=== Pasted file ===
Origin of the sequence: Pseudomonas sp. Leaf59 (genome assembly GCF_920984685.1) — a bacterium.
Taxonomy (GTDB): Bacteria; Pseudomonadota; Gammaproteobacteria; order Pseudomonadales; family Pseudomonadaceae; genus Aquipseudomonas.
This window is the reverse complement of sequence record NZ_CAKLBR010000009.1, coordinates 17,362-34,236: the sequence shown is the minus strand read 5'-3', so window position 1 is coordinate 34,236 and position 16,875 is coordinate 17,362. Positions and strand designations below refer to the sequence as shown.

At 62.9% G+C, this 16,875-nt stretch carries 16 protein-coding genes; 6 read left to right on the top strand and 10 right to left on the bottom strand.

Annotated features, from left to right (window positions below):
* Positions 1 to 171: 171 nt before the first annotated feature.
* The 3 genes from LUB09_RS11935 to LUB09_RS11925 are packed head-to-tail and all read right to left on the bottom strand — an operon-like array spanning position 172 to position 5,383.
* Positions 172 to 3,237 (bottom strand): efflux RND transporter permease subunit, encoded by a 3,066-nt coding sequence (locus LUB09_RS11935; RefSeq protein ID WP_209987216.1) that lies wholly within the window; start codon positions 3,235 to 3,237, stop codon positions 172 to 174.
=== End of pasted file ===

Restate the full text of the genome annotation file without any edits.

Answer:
Origin of the sequence: Pseudomonas sp. Leaf59 (genome assembly GCF_920984685.1) — a bacterium.
Taxonomy (GTDB): Bacteria; Pseudomonadota; Gammaproteobacteria; order Pseudomonadales; family Pseudomonadaceae; genus Aquipseudomonas.
This window is the reverse complement of sequence record NZ_CAKLBR010000009.1, coordinates 17,362-34,236: the sequence shown is the minus strand read 5'-3', so window position 1 is coordinate 34,236 and position 16,875 is coordinate 17,362. Positions and strand designations below refer to the sequence as shown.

At 62.9% G+C, this 16,875-nt stretch carries 16 protein-coding genes; 6 read left to right on the top strand and 10 right to left on the bottom strand.

Annotated features, from left to right (window positions below):
* Positions 1 to 171: 171 nt before the first annotated feature.
* The 3 genes from LUB09_RS11935 to LUB09_RS11925 are packed head-to-tail and all read right to left on the bottom strand — an operon-like array spanning position 172 to position 5,383.
* Positions 172 to 3,237 (bottom strand): efflux RND transporter permease subunit, encoded by a 3,066-nt coding sequence (locus LUB09_RS11935; RefSeq protein ID WP_209987216.1) that lies wholly within the window; start codon positions 3,235 to 3,237, stop codon positions 172 to 174.